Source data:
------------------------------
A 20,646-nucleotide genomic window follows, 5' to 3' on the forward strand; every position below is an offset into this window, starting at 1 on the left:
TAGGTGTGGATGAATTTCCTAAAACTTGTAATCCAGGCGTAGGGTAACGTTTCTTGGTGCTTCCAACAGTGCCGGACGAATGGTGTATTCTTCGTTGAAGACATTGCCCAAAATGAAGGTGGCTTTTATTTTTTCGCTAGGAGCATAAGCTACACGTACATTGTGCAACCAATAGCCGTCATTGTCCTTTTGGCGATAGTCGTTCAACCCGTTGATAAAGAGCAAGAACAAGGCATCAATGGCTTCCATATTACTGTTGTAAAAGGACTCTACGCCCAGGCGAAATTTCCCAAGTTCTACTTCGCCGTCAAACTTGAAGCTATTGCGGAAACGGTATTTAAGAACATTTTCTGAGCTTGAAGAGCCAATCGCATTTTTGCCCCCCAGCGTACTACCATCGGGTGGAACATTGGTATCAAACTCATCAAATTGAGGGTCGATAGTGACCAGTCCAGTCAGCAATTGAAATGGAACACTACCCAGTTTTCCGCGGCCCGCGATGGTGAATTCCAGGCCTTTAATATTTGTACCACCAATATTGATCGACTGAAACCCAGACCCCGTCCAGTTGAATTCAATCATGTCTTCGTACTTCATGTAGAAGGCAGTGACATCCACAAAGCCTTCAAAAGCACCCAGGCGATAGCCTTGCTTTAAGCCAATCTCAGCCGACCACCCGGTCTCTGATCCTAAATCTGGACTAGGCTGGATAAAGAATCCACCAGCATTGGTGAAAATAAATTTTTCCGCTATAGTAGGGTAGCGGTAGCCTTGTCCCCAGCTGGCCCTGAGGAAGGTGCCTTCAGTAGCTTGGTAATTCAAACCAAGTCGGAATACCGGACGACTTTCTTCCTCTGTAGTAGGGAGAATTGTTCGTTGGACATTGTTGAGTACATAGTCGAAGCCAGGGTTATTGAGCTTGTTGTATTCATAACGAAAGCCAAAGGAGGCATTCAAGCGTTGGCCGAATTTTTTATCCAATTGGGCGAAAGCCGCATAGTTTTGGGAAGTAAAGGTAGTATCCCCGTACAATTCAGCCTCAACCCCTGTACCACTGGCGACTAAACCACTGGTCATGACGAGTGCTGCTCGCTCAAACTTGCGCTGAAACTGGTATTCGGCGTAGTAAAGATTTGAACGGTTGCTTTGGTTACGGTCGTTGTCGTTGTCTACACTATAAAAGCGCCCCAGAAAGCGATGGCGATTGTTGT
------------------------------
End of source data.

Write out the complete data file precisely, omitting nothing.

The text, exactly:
A 20,646-nucleotide genomic window follows, 5' to 3' on the forward strand; every position below is an offset into this window, starting at 1 on the left:
TAGGTGTGGATGAATTTCCTAAAACTTGTAATCCAGGCGTAGGGTAACGTTTCTTGGTGCTTCCAACAGTGCCGGACGAATGGTGTATTCTTCGTTGAAGACATTGCCCAAAATGAAGGTGGCTTTTATTTTTTCGCTAGGAGCATAAGCTACACGTACATTGTGCAACCAATAGCCGTCATTGTCCTTTTGGCGATAGTCGTTCAACCCGTTGATAAAGAGCAAGAACAAGGCATCAATGGCTTCCATATTACTGTTGTAAAAGGACTCTACGCCCAGGCGAAATTTCCCAAGTTCTACTTCGCCGTCAAACTTGAAGCTATTGCGGAAACGGTATTTAAGAACATTTTCTGAGCTTGAAGAGCCAATCGCATTTTTGCCCCCCAGCGTACTACCATCGGGTGGAACATTGGTATCAAACTCATCAAATTGAGGGTCGATAGTGACCAGTCCAGTCAGCAATTGAAATGGAACACTACCCAGTTTTCCGCGGCCCGCGATGGTGAATTCCAGGCCTTTAATATTTGTACCACCAATATTGATCGACTGAAACCCAGACCCCGTCCAGTTGAATTCAATCATGTCTTCGTACTTCATGTAGAAGGCAGTGACATCCACAAAGCCTTCAAAAGCACCCAGGCGATAGCCTTGCTTTAAGCCAATCTCAGCCGACCACCCGGTCTCTGATCCTAAATCTGGACTAGGCTGGATAAAGAATCCACCAGCATTGGTGAAAATAAATTTTTCCGCTATAGTAGGGTAGCGGTAGCCTTGTCCCCAGCTGGCCCTGAGGAAGGTGCCTTCAGTAGCTTGGTAATTCAAACCAAGTCGGAATACCGGACGACTTTCTTCCTCTGTAGTAGGGAGAATTGTTCGTTGGACATTGTTGAGTACATAGTCGAAGCCAGGGTTATTGAGCTTGTTGTATTCATAACGAAAGCCAAAGGAGGCATTCAAGCGTTGGCCGAATTTTTTATCCAATTGGGCGAAAGCCGCATAGTTTTGGGAAGTAAAGGTAGTATCCCCGTACAATTCAGCCTCAACCCCTGTACCACTGGCGACTAAACCACTGGTCATGACGAGTGCTGCTCGCTCAAACTTGCGCTGAAACTGGTATTCGGCGTAGTAAAGATTTGAACGGTTGCTTTGGTTACGGTCGTTGTCGTTGTCTACACTATAAAAGCGCCCCAGAAAGCGATGGCGATTGTTGT